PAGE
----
Sri Lanka v Pakistan, 2nd ODI, Pallekele

'Impact' player Perera shows his class

As the strength in Sri Lanka's bowling seems to be shifting from spin to pace, Thisara Perera's all-round skills are proving of great value to his side

Kanishkaa Balachandran

June 10, 2012

Comments: 19 | Text size: A | A

Thisara Perera claimed his third five-for in ODIs, Sri Lanka v Pakistan, 2nd ODI, Pallekele, June 9, 2012
Thisara Perera has impressed in all three departments in the series against Pakistan so far © AFP
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The challenge for any team visiting Sri Lanka, till some years ago, was taking on an array of spinners on turning pitches. Muttiah Muralitharan and Upul Chandana were a handful, and there was also Sanath Jayasuriya to deal with. Sri Lanka's present bowling attack, however, has a different make-up.

With Murali's retirement and Ajantha Mendis falling off the radar, a once spin-heavy attack is reliant on seam-bowling allrounders. The emergence of Angelo Mathews and Thisara Perara, two bowlers of similar pace, has expanded Sri Lanka's options. Perera is turning into one of Sri Lanka's bigger impact players in the limited-over formats.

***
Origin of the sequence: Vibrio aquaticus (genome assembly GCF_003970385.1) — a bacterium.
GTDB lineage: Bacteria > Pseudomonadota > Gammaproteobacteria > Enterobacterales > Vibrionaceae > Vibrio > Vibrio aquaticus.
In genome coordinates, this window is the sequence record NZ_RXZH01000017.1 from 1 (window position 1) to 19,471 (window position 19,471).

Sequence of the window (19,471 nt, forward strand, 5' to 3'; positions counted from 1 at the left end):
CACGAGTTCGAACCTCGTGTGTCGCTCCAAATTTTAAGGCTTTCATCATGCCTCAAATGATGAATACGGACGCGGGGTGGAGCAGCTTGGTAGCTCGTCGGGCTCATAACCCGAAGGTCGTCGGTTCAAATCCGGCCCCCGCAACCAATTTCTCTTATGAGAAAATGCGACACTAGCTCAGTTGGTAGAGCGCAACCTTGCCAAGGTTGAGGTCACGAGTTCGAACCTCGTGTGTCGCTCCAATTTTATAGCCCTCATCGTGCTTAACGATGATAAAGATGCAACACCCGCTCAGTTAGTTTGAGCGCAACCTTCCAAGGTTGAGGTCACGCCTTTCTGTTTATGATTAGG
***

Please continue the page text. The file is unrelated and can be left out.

As a batsman, Perera has been identified as a finisher, coming lower in the order for the slog overs. As a bowler, he slots in as the third or fourth seamer, depending on the composition. His athletic prowess and reflexes make him an asset in the field. In four matches during the ongoing home series against Pakistan, Perera excelled in all three disciplines.

He's created a healthy competition with Mathews. Both started their careers at roughly the same time, though Mathews' injuries have restricted his bowling. An injury to Mathews before the 2011 World Cup final gave Perera an opportunity, and his unbeaten nine-ball 22 took Sri Lanka to 274.

He struggled for consistency in the next couple of tours, but reminded the selectors of his capabilities with a 44-ball 69 in a high-scoring chase in Kimberley, during the tour of South Africa. In the CB Series in Australia, another 'impact' innings was an 11-ball 21 in a tense chase against Australia in Hobart. Perera swung Daniel Christian for a four and a six to narrow the equation in Sri Lanka's favour.